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The Crusades Essay Research Paper The Byzantine

The Crusades Essay, Research Paper The Byzantine Empire controlled most of the land on the Mediterranean Sea in the AD 500’s. In the 600’s, Arab Muslims conquered Palestine, which included Jerusalem and other sacred Christian areas. However, the Arab Rulers allowed Christians to visit the shrines. Later, in the 1000’s, Sejuk Turks from Central Asia conquered this area.

The Crusades Essay, Research Paper

The Byzantine Empire controlled most of the land on the Mediterranean Sea in the AD 500’s. In the 600’s, Arab Muslims conquered Palestine, which included Jerusalem and other sacred Christian areas. However, the Arab Rulers allowed Christians to visit the shrines. Later, in the 1000’s, Sejuk Turks from Central Asia conquered this area. The Turks destroyed the Byzantines in 1071 and the Turks became Muslims. They made it hard for Christian Pilgrims to get to the holy places.

In 1095, the emperor of Byzantine, Alexius Conneus asked Pope Urban II for assistance in fighting the Turks. Urban wanted Christianity defended against the Muslims. Urban also wanted more power and prestige for himself. He believed that a crusade against the Turks would stop fighting of the Christian knights and nobles of Western Europe. In November of 1095 AD, Pope Urban II had a speech. He wanted to remove a “witched race” from the Christian Lands because Christ demands it. His sermon urged Europeans Christians to stop fighting themselves and recapture the Holy Land from the Muslims. The crowd responds “God wills it!” Thousands of people joined the cause. Some crusaders joined the expeditions for more than religious reasons. French knights wanted more land, Italian Merchants wanted to expand trade. Priests and monks wanted religious relics. Poor people also joined to escape their normal lives.

The First Crusade started in 1096. Peter the Hermit led one group and they rushed ahead in front of the main armies. This group was known as the Peasant’s Crusade, they did not have the training or discipline they would ahead of them. They often stole what they wanted and angered the Europeans and were killed. The Turks later slaughtered the survivors. The main armies that were sent by the pope were well trained French and Norman Knights. When they reached Constantinople, Byzantine forces joined the crusaders. The combined army defeated the Muslims near Nicaea. Afterwards, the Western Europeans marched toward Jerusalem, fighting bloody battles along the way. Many crusaders died at Antioch. The Europeans arrived at Jerusalem in the summer of 1099. They recovered the Holy City after six weeks of fighting. Most of the crusaders then returned home. The leaders who remained divided the conquered land into four states.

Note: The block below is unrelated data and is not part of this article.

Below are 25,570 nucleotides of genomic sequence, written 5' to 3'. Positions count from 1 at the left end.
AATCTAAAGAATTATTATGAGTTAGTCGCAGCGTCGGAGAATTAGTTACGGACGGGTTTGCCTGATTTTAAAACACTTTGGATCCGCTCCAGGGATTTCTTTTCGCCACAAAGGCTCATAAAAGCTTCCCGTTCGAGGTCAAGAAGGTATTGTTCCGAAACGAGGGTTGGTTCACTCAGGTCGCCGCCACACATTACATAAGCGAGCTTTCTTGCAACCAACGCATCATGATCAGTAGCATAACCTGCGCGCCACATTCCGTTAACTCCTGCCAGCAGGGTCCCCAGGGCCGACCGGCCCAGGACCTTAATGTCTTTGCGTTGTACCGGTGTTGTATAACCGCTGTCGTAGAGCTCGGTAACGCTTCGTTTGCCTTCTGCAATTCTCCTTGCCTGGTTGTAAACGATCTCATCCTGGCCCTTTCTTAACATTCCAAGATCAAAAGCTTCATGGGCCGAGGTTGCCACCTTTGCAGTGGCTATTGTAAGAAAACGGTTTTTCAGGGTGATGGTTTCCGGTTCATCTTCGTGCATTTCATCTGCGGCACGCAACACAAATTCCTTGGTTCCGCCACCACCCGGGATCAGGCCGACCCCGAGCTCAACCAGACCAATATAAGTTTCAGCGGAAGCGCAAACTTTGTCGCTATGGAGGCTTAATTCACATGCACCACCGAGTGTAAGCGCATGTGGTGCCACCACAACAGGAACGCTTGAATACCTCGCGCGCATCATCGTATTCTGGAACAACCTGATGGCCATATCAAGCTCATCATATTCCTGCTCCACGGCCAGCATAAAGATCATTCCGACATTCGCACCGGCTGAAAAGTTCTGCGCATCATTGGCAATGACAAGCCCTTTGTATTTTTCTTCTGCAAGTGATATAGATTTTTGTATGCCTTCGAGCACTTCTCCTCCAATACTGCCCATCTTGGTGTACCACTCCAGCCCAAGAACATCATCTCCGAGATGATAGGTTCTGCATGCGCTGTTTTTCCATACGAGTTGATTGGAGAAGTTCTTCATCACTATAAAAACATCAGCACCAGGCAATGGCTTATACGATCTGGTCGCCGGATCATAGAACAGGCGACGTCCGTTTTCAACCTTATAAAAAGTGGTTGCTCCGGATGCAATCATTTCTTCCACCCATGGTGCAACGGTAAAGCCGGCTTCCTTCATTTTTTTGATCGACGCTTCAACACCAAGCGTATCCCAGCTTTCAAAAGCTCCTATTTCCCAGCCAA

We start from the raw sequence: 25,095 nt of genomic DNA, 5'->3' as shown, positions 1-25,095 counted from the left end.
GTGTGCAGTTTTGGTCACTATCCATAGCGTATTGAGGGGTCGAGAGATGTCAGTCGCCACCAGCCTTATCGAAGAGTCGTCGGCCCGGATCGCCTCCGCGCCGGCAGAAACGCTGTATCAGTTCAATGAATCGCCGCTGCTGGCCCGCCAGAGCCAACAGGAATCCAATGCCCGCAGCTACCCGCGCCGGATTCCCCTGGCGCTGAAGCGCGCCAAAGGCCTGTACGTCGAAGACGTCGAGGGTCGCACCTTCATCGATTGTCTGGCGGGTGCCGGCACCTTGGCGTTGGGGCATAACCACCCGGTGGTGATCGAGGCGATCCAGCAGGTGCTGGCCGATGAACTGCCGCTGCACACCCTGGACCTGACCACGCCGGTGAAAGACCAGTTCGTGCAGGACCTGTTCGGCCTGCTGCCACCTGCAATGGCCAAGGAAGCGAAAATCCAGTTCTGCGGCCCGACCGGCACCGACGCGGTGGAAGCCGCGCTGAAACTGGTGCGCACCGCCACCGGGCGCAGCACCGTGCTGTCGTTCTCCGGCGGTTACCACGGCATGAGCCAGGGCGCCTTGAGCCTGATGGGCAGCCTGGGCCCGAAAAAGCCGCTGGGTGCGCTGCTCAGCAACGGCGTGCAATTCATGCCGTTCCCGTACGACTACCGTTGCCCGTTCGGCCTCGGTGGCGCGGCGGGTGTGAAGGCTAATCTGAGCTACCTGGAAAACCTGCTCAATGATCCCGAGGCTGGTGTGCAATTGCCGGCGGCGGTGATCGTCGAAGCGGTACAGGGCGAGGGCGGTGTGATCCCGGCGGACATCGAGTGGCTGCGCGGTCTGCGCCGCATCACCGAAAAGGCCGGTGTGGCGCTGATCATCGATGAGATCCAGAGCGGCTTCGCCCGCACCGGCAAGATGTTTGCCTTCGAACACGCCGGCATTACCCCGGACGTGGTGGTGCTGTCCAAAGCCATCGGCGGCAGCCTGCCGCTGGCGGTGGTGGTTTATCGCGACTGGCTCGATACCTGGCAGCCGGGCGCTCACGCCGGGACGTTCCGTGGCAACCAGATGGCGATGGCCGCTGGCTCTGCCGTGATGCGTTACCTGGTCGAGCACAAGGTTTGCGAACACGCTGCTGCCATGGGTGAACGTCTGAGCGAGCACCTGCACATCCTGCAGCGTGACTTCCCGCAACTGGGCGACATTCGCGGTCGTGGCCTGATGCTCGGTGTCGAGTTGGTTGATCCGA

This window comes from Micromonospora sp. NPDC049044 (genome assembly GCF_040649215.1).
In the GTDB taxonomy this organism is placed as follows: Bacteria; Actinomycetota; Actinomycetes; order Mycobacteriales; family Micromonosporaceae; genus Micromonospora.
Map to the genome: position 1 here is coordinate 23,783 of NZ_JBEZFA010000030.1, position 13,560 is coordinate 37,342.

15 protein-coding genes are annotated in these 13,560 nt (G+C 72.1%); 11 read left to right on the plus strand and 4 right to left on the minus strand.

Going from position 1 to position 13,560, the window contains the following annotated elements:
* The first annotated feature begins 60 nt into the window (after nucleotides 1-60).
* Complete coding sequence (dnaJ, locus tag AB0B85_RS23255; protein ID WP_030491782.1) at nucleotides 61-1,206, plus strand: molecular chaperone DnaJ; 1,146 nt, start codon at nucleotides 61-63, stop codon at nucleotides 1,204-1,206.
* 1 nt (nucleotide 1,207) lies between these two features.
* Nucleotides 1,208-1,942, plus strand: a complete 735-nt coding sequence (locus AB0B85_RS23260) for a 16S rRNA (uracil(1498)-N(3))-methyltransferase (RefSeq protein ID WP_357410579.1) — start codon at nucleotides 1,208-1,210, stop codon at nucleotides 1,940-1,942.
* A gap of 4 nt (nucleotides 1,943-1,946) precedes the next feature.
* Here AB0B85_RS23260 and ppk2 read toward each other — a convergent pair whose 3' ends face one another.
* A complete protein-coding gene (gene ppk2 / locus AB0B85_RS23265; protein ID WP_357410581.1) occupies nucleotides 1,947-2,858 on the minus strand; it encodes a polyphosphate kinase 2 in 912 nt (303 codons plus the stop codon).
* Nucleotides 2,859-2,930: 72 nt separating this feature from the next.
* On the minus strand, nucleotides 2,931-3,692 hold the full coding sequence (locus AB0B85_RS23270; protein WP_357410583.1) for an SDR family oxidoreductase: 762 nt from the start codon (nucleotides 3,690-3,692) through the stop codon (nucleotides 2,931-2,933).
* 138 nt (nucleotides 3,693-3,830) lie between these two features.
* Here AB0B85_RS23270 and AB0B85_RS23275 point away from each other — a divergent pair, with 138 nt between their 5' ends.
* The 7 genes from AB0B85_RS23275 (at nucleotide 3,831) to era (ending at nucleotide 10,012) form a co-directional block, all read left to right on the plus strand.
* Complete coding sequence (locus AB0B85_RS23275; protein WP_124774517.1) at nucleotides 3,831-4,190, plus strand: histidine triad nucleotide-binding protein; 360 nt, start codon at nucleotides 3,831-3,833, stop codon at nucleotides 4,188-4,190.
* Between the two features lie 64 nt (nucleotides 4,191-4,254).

Since many knights left Jerusalem after they captured and went back home. Christians forces were growing weak and the Turks captured Edessa. This threat caused Christians to bring another Crusade, The Second Crusade (1147-1149). The religious leader of France, Bernard of Clairva, inspired Europeans of the West to defend the Latin states against the Muslims. The two armies, one of them being French and the other from Germany did not cooperate. The Muslims crushed them before they reached Edessa.